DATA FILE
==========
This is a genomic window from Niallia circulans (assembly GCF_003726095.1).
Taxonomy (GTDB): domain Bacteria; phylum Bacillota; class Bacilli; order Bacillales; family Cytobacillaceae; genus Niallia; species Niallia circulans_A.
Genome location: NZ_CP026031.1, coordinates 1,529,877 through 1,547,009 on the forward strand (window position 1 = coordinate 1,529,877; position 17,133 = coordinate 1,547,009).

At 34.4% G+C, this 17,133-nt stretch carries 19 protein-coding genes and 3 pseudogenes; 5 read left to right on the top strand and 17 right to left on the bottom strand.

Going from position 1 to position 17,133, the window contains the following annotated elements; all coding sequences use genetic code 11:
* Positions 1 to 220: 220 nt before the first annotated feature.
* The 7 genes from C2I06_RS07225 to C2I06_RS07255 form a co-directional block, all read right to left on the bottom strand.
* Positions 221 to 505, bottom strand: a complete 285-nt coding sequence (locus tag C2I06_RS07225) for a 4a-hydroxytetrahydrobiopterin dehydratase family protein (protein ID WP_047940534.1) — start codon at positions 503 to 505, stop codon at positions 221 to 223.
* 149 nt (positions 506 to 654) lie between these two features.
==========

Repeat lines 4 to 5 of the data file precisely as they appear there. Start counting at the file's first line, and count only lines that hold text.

At 34.4% G+C, this 17,133-nt stretch carries 19 protein-coding genes and 3 pseudogenes; 5 read left to right on the top strand and 17 right to left on the bottom strand.

Going from position 1 to position 17,133, the window contains the following annotated elements; all coding sequences use genetic code 11: